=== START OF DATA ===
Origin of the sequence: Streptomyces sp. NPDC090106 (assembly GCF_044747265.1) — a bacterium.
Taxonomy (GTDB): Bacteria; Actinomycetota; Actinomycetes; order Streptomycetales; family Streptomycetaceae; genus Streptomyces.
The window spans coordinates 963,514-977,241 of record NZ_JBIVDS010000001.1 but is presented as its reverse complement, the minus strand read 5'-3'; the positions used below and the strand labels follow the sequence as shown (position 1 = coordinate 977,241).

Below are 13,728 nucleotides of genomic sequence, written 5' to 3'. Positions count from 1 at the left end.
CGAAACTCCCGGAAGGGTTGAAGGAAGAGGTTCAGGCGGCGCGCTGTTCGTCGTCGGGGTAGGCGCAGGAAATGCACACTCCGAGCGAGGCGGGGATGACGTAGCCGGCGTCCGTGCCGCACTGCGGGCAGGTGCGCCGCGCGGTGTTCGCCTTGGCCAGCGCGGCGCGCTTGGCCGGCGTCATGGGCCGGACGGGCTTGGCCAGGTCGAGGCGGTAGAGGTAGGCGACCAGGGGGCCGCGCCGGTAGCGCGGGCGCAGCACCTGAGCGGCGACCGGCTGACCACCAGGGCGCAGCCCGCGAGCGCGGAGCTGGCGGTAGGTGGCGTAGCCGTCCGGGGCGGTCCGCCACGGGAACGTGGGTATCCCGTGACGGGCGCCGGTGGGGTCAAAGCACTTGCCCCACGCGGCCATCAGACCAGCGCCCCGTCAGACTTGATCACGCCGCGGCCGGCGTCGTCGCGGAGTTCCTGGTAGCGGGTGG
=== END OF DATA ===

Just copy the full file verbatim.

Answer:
Origin of the sequence: Streptomyces sp. NPDC090106 (assembly GCF_044747265.1) — a bacterium.
Taxonomy (GTDB): Bacteria; Actinomycetota; Actinomycetes; order Streptomycetales; family Streptomycetaceae; genus Streptomyces.
The window spans coordinates 963,514-977,241 of record NZ_JBIVDS010000001.1 but is presented as its reverse complement, the minus strand read 5'-3'; the positions used below and the strand labels follow the sequence as shown (position 1 = coordinate 977,241).

Below are 13,728 nucleotides of genomic sequence, written 5' to 3'. Positions count from 1 at the left end.
CGAAACTCCCGGAAGGGTTGAAGGAAGAGGTTCAGGCGGCGCGCTGTTCGTCGTCGGGGTAGGCGCAGGAAATGCACACTCCGAGCGAGGCGGGGATGACGTAGCCGGCGTCCGTGCCGCACTGCGGGCAGGTGCGCCGCGCGGTGTTCGCCTTGGCCAGCGCGGCGCGCTTGGCCGGCGTCATGGGCCGGACGGGCTTGGCCAGGTCGAGGCGGTAGAGGTAGGCGACCAGGGGGCCGCGCCGGTAGCGCGGGCGCAGCACCTGAGCGGCGACCGGCTGACCACCAGGGCGCAGCCCGCGAGCGCGGAGCTGGCGGTAGGTGGCGTAGCCGTCCGGGGCGGTCCGCCACGGGAACGTGGGTATCCCGTGACGGGCGCCGGTGGGGTCAAAGCACTTGCCCCACGCGGCCATCAGACCAGCGCCCCGTCAGACTTGATCACGCCGCGGCCGGCGTCGTCGCGGAGTTCCTGGTAGCGGGTGG